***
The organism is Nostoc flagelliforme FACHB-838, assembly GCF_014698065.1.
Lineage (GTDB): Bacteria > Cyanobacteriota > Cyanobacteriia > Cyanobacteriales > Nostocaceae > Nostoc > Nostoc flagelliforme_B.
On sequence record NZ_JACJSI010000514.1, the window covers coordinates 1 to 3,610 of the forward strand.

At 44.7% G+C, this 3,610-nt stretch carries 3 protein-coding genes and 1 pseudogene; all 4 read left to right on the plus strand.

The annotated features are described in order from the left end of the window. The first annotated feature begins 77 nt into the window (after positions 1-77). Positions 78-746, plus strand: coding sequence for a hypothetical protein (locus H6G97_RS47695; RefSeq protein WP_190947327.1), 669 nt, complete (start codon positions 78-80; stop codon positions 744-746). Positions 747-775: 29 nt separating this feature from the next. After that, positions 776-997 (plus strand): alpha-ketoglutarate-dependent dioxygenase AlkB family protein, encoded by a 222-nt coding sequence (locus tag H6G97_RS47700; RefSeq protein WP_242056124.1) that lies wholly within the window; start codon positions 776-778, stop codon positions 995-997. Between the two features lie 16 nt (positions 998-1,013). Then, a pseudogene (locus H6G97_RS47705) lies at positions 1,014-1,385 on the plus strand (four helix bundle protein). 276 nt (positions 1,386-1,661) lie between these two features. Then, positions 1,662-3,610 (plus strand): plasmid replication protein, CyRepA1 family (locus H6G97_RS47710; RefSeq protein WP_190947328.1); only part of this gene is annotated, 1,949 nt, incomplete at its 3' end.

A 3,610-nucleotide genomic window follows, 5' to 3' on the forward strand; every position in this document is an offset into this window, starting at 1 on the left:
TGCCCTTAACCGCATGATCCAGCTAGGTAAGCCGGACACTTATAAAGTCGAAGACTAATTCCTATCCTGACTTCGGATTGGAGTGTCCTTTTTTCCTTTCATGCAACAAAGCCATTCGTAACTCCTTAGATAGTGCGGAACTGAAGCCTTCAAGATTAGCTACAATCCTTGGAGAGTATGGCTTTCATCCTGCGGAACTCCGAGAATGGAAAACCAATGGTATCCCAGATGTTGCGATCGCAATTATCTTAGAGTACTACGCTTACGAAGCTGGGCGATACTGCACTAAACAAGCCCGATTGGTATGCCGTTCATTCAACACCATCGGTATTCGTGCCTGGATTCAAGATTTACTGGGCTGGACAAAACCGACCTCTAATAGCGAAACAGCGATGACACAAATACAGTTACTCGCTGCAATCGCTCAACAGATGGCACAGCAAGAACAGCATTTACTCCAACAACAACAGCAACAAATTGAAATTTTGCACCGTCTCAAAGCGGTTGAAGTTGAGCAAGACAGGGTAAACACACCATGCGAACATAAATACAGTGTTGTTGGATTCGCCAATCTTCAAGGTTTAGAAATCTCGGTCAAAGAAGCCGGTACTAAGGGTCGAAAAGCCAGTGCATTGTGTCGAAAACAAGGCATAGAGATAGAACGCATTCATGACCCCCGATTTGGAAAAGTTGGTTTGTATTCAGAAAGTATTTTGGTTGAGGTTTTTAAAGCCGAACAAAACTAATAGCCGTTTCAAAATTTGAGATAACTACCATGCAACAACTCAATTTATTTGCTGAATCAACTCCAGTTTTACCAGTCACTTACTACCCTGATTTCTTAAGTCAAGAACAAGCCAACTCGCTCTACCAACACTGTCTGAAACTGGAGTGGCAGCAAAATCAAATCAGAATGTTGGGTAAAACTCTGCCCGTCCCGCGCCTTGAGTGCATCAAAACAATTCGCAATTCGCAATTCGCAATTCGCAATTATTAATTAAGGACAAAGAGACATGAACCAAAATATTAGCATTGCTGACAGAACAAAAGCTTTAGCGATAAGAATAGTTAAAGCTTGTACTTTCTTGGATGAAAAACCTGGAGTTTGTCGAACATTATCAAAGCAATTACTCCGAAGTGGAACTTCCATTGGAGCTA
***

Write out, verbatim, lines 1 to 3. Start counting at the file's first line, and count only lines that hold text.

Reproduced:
The organism is Nostoc flagelliforme FACHB-838, assembly GCF_014698065.1.
Lineage (GTDB): Bacteria > Cyanobacteriota > Cyanobacteriia > Cyanobacteriales > Nostocaceae > Nostoc > Nostoc flagelliforme_B.
On sequence record NZ_JACJSI010000514.1, the window covers coordinates 1 to 3,610 of the forward strand.